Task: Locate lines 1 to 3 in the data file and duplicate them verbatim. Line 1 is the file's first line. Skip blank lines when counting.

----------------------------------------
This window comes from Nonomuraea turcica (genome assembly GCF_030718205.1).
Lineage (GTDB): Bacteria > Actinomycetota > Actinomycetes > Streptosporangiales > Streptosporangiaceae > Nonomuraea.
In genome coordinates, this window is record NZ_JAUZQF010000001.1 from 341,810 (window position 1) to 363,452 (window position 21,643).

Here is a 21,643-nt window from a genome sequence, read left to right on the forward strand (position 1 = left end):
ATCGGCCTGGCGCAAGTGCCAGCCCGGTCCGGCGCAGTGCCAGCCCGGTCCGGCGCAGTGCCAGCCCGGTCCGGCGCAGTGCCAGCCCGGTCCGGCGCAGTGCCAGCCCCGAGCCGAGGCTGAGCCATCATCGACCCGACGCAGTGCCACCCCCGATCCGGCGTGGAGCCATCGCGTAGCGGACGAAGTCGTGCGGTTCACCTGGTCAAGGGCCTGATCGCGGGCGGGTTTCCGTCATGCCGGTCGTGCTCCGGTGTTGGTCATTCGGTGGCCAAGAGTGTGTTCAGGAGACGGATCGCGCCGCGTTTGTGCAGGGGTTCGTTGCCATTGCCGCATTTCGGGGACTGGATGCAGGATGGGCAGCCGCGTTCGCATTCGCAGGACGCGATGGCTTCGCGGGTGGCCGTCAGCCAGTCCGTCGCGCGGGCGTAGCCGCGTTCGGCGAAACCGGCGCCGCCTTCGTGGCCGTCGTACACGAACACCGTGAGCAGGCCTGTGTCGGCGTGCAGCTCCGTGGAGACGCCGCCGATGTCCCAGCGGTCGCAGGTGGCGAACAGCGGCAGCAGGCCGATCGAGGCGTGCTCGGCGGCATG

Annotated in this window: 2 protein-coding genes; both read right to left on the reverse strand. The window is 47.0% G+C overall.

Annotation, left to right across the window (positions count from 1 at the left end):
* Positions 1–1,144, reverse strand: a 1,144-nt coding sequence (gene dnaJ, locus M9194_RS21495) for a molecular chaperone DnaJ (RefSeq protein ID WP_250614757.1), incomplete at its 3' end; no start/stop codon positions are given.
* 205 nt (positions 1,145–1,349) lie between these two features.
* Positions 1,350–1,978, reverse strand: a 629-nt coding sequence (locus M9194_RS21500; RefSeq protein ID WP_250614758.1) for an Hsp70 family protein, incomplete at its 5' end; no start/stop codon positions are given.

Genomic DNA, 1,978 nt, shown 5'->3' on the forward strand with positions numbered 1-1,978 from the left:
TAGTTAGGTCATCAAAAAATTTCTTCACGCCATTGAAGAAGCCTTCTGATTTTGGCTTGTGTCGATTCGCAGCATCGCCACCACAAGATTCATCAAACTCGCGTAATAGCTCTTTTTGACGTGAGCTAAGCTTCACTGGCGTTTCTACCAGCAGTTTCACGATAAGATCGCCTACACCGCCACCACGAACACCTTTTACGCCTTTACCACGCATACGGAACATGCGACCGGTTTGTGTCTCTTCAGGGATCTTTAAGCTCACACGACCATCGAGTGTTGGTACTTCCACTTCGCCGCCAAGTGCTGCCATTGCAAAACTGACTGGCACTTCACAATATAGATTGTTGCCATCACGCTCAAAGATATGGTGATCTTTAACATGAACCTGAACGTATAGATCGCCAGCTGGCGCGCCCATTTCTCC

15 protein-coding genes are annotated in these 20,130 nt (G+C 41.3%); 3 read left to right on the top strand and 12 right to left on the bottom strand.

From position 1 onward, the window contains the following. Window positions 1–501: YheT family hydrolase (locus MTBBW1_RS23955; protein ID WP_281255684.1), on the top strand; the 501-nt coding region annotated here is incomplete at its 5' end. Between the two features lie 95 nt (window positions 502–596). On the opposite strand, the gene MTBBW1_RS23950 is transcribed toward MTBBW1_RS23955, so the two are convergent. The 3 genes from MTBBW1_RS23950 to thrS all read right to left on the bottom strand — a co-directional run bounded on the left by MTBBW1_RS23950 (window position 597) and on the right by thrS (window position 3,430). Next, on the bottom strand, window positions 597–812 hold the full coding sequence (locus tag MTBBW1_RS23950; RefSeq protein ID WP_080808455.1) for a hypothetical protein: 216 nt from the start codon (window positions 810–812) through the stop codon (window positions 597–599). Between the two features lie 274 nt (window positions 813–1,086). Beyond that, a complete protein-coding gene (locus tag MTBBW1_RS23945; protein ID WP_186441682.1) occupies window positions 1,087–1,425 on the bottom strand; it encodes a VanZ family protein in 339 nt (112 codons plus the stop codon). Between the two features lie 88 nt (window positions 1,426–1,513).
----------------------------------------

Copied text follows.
This window comes from Nonomuraea turcica (genome assembly GCF_030718205.1).
Lineage (GTDB): Bacteria > Actinomycetota > Actinomycetes > Streptosporangiales > Streptosporangiaceae > Nonomuraea.
In genome coordinates, this window is record NZ_JAUZQF010000001.1 from 341,810 (window position 1) to 363,452 (window position 21,643).